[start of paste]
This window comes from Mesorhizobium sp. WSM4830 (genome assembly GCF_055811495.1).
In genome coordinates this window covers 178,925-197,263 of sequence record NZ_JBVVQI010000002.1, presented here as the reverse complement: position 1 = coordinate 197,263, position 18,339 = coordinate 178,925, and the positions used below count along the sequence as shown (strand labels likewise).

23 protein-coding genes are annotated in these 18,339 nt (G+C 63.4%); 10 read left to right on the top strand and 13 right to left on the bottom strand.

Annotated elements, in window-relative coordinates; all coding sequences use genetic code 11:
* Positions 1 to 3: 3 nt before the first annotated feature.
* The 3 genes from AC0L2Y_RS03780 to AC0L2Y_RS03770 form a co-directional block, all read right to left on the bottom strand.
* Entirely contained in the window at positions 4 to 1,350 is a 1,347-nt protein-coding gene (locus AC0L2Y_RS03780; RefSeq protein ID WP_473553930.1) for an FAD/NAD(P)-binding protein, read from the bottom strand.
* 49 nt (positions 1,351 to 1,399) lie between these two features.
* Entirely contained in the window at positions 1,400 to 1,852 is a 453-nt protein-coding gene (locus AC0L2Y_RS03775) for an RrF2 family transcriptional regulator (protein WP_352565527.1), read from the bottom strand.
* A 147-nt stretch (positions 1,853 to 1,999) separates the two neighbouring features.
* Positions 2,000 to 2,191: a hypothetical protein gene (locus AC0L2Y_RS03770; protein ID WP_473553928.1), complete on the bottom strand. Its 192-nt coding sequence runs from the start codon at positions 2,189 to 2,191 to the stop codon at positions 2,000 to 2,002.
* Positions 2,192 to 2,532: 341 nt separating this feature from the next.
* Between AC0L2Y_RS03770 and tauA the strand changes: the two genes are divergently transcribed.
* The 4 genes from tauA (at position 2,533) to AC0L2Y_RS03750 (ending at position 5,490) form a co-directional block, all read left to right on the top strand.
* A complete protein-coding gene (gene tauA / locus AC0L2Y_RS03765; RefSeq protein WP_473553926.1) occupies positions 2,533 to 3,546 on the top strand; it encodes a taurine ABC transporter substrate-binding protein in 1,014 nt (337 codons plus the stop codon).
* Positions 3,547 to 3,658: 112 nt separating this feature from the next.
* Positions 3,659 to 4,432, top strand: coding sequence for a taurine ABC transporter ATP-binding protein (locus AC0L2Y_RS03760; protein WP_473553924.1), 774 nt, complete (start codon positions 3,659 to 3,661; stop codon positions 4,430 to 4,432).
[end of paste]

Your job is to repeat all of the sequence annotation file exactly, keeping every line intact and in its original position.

This window comes from Mesorhizobium sp. WSM4830 (genome assembly GCF_055811495.1).
In genome coordinates this window covers 178,925-197,263 of sequence record NZ_JBVVQI010000002.1, presented here as the reverse complement: position 1 = coordinate 197,263, position 18,339 = coordinate 178,925, and the positions used below count along the sequence as shown (strand labels likewise).

23 protein-coding genes are annotated in these 18,339 nt (G+C 63.4%); 10 read left to right on the top strand and 13 right to left on the bottom strand.

Annotated elements, in window-relative coordinates; all coding sequences use genetic code 11:
* Positions 1 to 3: 3 nt before the first annotated feature.
* The 3 genes from AC0L2Y_RS03780 to AC0L2Y_RS03770 form a co-directional block, all read right to left on the bottom strand.
* Entirely contained in the window at positions 4 to 1,350 is a 1,347-nt protein-coding gene (locus AC0L2Y_RS03780; RefSeq protein ID WP_473553930.1) for an FAD/NAD(P)-binding protein, read from the bottom strand.
* 49 nt (positions 1,351 to 1,399) lie between these two features.
* Entirely contained in the window at positions 1,400 to 1,852 is a 453-nt protein-coding gene (locus AC0L2Y_RS03775) for an RrF2 family transcriptional regulator (protein WP_352565527.1), read from the bottom strand.
* A 147-nt stretch (positions 1,853 to 1,999) separates the two neighbouring features.
* Positions 2,000 to 2,191: a hypothetical protein gene (locus AC0L2Y_RS03770; protein ID WP_473553928.1), complete on the bottom strand. Its 192-nt coding sequence runs from the start codon at positions 2,189 to 2,191 to the stop codon at positions 2,000 to 2,002.
* Positions 2,192 to 2,532: 341 nt separating this feature from the next.
* Between AC0L2Y_RS03770 and tauA the strand changes: the two genes are divergently transcribed.
* The 4 genes from tauA (at position 2,533) to AC0L2Y_RS03750 (ending at position 5,490) form a co-directional block, all read left to right on the top strand.
* A complete protein-coding gene (gene tauA / locus AC0L2Y_RS03765; RefSeq protein WP_473553926.1) occupies positions 2,533 to 3,546 on the top strand; it encodes a taurine ABC transporter substrate-binding protein in 1,014 nt (337 codons plus the stop codon).
* Positions 3,547 to 3,658: 112 nt separating this feature from the next.
* Positions 3,659 to 4,432, top strand: coding sequence for a taurine ABC transporter ATP-binding protein (locus AC0L2Y_RS03760; protein WP_473553924.1), 774 nt, complete (start codon positions 3,659 to 3,661; stop codon positions 4,430 to 4,432).